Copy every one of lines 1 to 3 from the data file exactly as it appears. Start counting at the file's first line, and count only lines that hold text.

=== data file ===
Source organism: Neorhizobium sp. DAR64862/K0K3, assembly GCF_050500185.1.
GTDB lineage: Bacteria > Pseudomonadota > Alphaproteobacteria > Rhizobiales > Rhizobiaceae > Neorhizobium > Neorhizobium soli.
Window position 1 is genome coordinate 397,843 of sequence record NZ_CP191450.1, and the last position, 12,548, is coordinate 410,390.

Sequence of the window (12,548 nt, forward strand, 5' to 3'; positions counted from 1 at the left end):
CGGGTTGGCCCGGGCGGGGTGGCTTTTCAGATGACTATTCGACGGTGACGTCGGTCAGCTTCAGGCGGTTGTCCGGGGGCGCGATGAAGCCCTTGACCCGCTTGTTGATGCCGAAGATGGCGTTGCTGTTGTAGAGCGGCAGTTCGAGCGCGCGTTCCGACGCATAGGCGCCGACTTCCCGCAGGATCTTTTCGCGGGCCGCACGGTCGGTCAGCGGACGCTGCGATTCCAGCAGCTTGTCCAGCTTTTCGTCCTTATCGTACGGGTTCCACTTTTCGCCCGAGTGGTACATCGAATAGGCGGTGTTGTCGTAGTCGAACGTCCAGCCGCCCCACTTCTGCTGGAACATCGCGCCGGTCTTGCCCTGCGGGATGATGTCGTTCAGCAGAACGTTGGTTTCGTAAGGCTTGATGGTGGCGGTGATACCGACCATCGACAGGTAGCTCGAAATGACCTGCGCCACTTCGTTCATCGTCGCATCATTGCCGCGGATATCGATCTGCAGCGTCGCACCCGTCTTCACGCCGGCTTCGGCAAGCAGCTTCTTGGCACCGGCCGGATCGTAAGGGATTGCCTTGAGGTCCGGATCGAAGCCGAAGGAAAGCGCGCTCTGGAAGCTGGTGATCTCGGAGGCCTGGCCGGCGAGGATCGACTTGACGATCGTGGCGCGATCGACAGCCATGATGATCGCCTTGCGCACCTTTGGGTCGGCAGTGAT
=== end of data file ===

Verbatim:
Source organism: Neorhizobium sp. DAR64862/K0K3, assembly GCF_050500185.1.
GTDB lineage: Bacteria > Pseudomonadota > Alphaproteobacteria > Rhizobiales > Rhizobiaceae > Neorhizobium > Neorhizobium soli.
Window position 1 is genome coordinate 397,843 of sequence record NZ_CP191450.1, and the last position, 12,548, is coordinate 410,390.